Andrey Zvyagintsev’s celebrated feature-length debut is a story about two brothers who must decide whether to trust the stranger who suddenly arrives in their home claiming to be their father.
As the sons argue about how to respond, they follow this stranger out on what they believe will be a fishing trip. It becomes something altogether different—a journey of increasing and troubling mysteries, until the brothers are divided as to whether this man is who he says he is, and whether or not he means to do them harm. Is this a rite of passage into manhood? Is it a lesson in wilderness survival skills? Are they being led to their deaths?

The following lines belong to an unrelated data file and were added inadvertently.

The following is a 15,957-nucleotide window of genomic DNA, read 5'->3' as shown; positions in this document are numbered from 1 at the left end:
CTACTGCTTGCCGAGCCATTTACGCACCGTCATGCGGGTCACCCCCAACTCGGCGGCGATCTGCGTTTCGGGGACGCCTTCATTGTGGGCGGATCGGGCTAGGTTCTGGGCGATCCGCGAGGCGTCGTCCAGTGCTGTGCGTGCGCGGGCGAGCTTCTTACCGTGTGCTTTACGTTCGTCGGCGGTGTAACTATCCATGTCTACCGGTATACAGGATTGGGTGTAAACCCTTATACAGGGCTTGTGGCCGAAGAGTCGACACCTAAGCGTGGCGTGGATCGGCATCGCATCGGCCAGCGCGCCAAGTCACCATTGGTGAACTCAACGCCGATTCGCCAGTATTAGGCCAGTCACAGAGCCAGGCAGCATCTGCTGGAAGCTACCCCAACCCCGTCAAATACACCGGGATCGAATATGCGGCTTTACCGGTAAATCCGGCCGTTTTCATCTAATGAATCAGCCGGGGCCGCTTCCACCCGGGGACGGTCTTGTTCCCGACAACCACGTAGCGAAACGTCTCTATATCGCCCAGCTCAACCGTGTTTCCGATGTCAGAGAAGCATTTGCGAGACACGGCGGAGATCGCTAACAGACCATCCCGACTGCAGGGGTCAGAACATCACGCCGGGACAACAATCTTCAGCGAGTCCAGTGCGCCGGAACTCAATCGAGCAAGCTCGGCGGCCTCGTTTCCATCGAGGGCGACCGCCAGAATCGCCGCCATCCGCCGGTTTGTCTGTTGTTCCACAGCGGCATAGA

Zvyagintsev’s film will test a viewer’s own feelings about authority figures. Is it ever enough to just "trust and obey"? Is it arrogant for us to demand justification for the behavior or instructions of our elders… or, for that matter, of God?
The movie has also inspired speculation that it is a parable about Russian history, and the return of religious faith to the country after a time of oppression and hardship. Mikhail Kritchman composes images worth capturing and contemplating. The Return ultimately feels like a lost Dostoyevsky novella brought to life.